These practices are illegal, according to the FLSA and related state laws. If you are at work, you are owed at least the minimum wage for each hour worked.
You Get To Keep Your Tips
Except for valid tip pools, you are not required to share or hand over any tips that you receive. A valid tip pool includes two or more workers who typically receive more than $30 in tips each month. At Wahlburgers, the plaintiffs allege that the owners regularly kept tips that were for the employees and required tipped employees to share their tips with employees who are not entitled to tips, such as cooks, an illegal requirement.
By requiring the plaintiffs to do this, their hourly wage fell below the New York state hospitality workers’ minimum wage of $7.50 an hour because they were paid using what's called a tip credit. Paying using a tip credit is legal, but if the tips do not add up to the minimum wage, the employer must make up the difference.
In New York City, employers are required to provide reasonable accommodations to workers who need them due to disability or pregnancy, as well as for religious reasons and those who are victims of domestic violence. This is true even in bars and restaurants. Employers are required to provide a written determination of what accommodation was granted or denied. If they fail to provide the accommodation when it is required or fail to complete this written determination, employers may be found liable for unlawful discriminatory practices.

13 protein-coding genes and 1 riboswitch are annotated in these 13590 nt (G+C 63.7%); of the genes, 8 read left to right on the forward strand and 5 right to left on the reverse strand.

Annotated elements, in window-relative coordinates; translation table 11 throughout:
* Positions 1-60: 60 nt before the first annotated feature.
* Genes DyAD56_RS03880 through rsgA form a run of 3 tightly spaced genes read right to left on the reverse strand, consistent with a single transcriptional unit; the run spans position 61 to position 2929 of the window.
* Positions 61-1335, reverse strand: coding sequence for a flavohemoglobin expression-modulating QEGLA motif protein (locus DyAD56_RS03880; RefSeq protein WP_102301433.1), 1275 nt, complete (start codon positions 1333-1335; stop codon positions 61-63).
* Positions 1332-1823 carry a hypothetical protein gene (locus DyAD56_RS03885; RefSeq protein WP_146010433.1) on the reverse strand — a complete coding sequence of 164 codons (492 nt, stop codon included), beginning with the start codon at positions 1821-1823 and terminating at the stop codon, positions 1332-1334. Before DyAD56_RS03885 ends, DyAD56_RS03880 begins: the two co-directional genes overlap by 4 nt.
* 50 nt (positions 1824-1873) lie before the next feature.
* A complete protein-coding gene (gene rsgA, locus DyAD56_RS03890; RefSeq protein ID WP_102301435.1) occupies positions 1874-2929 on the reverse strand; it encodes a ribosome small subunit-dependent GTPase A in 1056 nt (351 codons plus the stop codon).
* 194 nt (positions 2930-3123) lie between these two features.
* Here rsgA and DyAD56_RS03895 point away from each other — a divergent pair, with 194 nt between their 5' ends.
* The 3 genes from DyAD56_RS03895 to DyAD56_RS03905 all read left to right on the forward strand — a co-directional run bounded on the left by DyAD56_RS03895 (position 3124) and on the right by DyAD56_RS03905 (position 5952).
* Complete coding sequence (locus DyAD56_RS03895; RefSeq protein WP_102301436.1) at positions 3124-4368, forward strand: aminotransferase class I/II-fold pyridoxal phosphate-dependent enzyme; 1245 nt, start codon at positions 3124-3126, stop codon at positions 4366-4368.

72-Hour Notice Required Before Any Shift
It is also a requirement in New York City that employers provide at least 72-hour notice to employees before any shift. This means an employee cannot be told on Friday that they are required to come to work on Saturday if it wasn’t already on the schedule. An employee can also not be required to be on-call, as this violates the 72-hour rule.
You Are Not Required to Pay for Broken Equipment
According to the FLSA, broken equipment, such as drinking glasses, is considered a business expense and should not be deducted from an employee's pay if one breaks — unless an employee did it on purpose or showed gross negligence when handling the equipment. If an employee does have wages deducted for broken equipment, the deductions cannot bring the hourly wages below the minimum wage. As mentioned above, your hourly wage must add up to the minimum wage, otherwise, your employer must make up the difference.
Want to Learn More About Your Rights?
If you are a restaurant worker and you believe your employer is violating labor laws in any of the ways mentioned above, your employer might be denying wages to which you are entitled.
The attorneys at Morgan & Morgan are always here to help. Having dealt with these types of cases for decades, you can be certain that you are in good hands when you work with Morgan & Morgan to recover the compensation you rightfully deserve. To get started, you can fill out the Morgan & Morgan free case evaluation form for more information about your options.